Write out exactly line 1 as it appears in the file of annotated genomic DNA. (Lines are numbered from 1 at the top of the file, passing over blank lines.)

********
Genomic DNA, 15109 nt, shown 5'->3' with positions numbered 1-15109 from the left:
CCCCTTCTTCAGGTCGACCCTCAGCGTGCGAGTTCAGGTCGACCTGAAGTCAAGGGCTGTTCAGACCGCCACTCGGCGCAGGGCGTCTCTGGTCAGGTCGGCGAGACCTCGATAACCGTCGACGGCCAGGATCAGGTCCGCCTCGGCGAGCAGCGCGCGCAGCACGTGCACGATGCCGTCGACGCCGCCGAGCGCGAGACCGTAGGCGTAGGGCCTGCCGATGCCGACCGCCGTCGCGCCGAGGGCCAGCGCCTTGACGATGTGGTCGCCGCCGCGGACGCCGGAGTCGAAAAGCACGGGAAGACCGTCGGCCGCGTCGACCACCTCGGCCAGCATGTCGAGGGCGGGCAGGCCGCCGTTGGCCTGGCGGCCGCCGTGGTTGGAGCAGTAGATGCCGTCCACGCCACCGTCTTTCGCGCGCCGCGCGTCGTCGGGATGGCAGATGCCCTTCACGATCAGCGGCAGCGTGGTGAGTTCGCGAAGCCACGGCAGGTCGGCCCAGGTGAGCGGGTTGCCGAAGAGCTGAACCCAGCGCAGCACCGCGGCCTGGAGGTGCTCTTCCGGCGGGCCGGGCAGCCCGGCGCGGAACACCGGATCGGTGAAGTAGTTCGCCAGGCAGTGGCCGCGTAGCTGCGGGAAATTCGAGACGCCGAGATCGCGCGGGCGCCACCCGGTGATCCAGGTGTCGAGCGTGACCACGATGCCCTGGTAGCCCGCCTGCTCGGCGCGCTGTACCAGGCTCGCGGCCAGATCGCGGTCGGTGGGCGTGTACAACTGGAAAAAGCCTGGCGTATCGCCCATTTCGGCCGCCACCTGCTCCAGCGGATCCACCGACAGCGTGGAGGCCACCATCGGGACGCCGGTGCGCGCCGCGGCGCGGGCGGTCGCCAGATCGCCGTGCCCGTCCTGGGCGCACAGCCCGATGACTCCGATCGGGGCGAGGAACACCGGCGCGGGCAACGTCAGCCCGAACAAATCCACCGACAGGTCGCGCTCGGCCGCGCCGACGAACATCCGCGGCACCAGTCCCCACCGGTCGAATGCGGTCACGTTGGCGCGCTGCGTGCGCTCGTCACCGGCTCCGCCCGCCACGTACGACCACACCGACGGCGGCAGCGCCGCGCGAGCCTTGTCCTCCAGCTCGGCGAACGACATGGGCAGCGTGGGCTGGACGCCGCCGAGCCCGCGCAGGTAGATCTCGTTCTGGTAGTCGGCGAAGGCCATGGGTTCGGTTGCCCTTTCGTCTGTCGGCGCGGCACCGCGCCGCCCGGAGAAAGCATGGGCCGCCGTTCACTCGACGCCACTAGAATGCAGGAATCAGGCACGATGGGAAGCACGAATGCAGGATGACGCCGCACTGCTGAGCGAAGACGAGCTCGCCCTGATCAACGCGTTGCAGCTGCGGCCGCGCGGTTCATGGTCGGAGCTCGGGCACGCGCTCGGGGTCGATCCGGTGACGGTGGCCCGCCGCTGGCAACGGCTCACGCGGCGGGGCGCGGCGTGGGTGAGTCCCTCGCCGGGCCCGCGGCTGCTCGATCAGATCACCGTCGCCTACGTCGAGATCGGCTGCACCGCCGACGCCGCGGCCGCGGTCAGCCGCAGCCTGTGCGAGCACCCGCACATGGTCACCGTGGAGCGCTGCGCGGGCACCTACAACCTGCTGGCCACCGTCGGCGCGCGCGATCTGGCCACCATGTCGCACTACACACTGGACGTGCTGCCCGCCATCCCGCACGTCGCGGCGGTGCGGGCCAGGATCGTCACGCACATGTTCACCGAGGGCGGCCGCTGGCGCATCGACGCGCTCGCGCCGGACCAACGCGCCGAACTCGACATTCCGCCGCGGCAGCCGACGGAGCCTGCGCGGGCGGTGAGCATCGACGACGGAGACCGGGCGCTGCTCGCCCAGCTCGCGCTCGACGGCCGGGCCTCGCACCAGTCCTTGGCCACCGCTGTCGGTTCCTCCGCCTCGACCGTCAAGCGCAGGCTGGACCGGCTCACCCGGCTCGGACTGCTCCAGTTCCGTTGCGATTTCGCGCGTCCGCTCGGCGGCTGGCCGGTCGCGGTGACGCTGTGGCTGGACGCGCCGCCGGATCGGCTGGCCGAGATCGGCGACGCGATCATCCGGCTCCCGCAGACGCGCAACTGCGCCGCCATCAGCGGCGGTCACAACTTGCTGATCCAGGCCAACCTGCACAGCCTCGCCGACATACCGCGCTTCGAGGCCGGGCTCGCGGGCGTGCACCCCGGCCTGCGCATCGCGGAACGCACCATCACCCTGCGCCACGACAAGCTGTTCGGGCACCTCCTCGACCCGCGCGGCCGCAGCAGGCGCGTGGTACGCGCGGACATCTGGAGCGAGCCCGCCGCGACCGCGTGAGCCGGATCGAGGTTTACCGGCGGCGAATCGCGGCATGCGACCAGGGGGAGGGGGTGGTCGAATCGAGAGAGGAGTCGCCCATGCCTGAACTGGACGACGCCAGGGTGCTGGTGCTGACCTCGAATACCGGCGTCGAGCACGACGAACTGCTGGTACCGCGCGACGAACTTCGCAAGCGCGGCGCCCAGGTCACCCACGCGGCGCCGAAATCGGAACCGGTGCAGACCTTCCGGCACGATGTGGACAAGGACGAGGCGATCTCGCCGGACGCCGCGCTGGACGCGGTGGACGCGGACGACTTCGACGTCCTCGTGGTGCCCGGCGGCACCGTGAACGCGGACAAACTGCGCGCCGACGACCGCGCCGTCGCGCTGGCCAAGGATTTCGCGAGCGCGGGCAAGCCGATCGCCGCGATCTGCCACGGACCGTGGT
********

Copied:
Genomic DNA, 15109 nt, shown 5'->3' with positions numbered 1-15109 from the left: